Upon delivery in June 1892, Moffet notes, the locomotives saw heavy use: "Service was provided on an around-the-clock basis with intervals ranging from as close as every 2+ minutes during rush hours to every 20 minutes during the night-owl period (Midnight to 5:00am)."

Electrification of the system followed relatively soon afterward, with the last of the steamers being retired on 27 July 1898. Ten were sold to New York in 1899 to pull elevated trains over the Brooklyn Bridge.

(Ten had been sold by Baldwin to the Long Island Railroad in 1892 as 150-159.)

Many continued in use in a variety of industrial settings as well as on small railroads. And at least one country club (Midlothian Country Club). The railroads included the Chicago Union Transfer, Coronado Railway, Roaring Creek & Charleston, Sheffield & Tionesta, Topeka & Vinewood Park, Trinity Valley Railroad, Vernon Tram Co, and the Wisconsin Ruby & Southern.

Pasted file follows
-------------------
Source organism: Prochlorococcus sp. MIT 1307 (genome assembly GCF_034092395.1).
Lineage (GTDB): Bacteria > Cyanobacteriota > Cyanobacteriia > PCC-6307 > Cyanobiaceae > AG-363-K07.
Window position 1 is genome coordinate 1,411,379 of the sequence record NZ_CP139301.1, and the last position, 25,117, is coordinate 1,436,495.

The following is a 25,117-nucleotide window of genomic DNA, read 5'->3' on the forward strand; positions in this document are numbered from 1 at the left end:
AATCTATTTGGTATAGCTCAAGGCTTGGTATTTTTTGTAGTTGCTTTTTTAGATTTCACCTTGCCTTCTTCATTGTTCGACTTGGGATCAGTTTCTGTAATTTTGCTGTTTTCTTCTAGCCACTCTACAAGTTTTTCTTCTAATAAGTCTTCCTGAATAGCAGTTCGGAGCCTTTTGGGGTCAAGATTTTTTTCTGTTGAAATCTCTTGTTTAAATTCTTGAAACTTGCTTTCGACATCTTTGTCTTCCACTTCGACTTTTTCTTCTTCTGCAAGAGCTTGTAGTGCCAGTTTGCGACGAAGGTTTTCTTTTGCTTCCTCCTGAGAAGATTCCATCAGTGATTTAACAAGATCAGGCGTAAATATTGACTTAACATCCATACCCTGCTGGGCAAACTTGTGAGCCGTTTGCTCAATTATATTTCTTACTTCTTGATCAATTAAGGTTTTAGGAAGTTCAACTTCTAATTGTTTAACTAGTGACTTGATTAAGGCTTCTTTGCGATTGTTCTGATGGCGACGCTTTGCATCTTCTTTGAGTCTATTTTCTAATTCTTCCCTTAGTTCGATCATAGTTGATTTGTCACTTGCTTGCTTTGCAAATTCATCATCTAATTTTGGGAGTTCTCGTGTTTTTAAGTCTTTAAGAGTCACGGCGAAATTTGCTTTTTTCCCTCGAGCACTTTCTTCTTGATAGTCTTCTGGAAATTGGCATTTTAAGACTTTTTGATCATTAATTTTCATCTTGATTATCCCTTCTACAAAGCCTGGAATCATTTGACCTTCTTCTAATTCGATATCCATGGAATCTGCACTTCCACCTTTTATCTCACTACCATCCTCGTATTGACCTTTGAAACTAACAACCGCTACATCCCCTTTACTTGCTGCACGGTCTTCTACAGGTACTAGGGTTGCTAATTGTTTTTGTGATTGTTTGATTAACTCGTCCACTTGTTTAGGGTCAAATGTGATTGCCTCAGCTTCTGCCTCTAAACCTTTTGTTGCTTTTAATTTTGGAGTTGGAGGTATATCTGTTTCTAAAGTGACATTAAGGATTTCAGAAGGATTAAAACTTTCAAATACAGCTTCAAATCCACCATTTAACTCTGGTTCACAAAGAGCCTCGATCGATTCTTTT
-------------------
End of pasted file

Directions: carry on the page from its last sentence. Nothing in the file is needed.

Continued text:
Class 46 (Locobase 16401)

Data from DeGolyer, Volume 18, p. 97. See also F W Dean, "The Efficiency of Compound Locomotives", Railway Engineer, Volume 16, No 9 (September 1895), pp. 256-260, 305-309. (Thanks to Chris Hohl for his 6 December 2018 email reporting the existence of this hitherto unknown to Locobase one-off trial horse.) Works number was 13259 in February 1893.

Locobase 6459 describes the 45 Forney-type elevated locomotives delivered in 1892 as four-cylinder Vauclain compound locomotives. The railway decided to buy an additional engine set up as a two-cylinder cross-compound. Specifications deliberately repeated all of the other signficant dimensions and ratios.